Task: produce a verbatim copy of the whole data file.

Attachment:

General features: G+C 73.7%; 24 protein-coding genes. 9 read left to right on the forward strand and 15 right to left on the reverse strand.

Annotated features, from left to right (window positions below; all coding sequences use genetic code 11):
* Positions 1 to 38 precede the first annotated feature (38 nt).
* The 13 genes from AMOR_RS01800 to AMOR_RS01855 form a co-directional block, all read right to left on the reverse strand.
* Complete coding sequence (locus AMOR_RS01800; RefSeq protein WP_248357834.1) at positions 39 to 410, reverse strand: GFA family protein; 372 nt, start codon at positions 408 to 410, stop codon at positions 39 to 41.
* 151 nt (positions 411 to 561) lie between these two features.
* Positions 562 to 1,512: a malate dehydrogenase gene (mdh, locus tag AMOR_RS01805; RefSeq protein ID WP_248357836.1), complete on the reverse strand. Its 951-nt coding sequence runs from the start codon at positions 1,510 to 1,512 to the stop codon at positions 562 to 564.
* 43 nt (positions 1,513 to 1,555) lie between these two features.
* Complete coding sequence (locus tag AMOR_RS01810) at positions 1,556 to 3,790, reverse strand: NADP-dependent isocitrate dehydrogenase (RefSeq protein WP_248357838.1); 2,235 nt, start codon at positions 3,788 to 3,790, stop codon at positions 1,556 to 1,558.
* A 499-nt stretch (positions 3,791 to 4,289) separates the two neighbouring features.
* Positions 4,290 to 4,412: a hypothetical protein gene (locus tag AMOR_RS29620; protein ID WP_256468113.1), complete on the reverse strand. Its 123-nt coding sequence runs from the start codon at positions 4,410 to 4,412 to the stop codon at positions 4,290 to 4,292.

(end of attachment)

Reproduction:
General features: G+C 73.7%; 24 protein-coding genes. 9 read left to right on the forward strand and 15 right to left on the reverse strand.

Annotated features, from left to right (window positions below; all coding sequences use genetic code 11):
* Positions 1 to 38 precede the first annotated feature (38 nt).
* The 13 genes from AMOR_RS01800 to AMOR_RS01855 form a co-directional block, all read right to left on the reverse strand.
* Complete coding sequence (locus AMOR_RS01800; RefSeq protein WP_248357834.1) at positions 39 to 410, reverse strand: GFA family protein; 372 nt, start codon at positions 408 to 410, stop codon at positions 39 to 41.
* 151 nt (positions 411 to 561) lie between these two features.
* Positions 562 to 1,512: a malate dehydrogenase gene (mdh, locus tag AMOR_RS01805; RefSeq protein ID WP_248357836.1), complete on the reverse strand. Its 951-nt coding sequence runs from the start codon at positions 1,510 to 1,512 to the stop codon at positions 562 to 564.
* 43 nt (positions 1,513 to 1,555) lie between these two features.
* Complete coding sequence (locus tag AMOR_RS01810) at positions 1,556 to 3,790, reverse strand: NADP-dependent isocitrate dehydrogenase (RefSeq protein WP_248357838.1); 2,235 nt, start codon at positions 3,788 to 3,790, stop codon at positions 1,556 to 1,558.
* A 499-nt stretch (positions 3,791 to 4,289) separates the two neighbouring features.
* Positions 4,290 to 4,412: a hypothetical protein gene (locus tag AMOR_RS29620; protein ID WP_256468113.1), complete on the reverse strand. Its 123-nt coding sequence runs from the start codon at positions 4,410 to 4,412 to the stop codon at positions 4,290 to 4,292.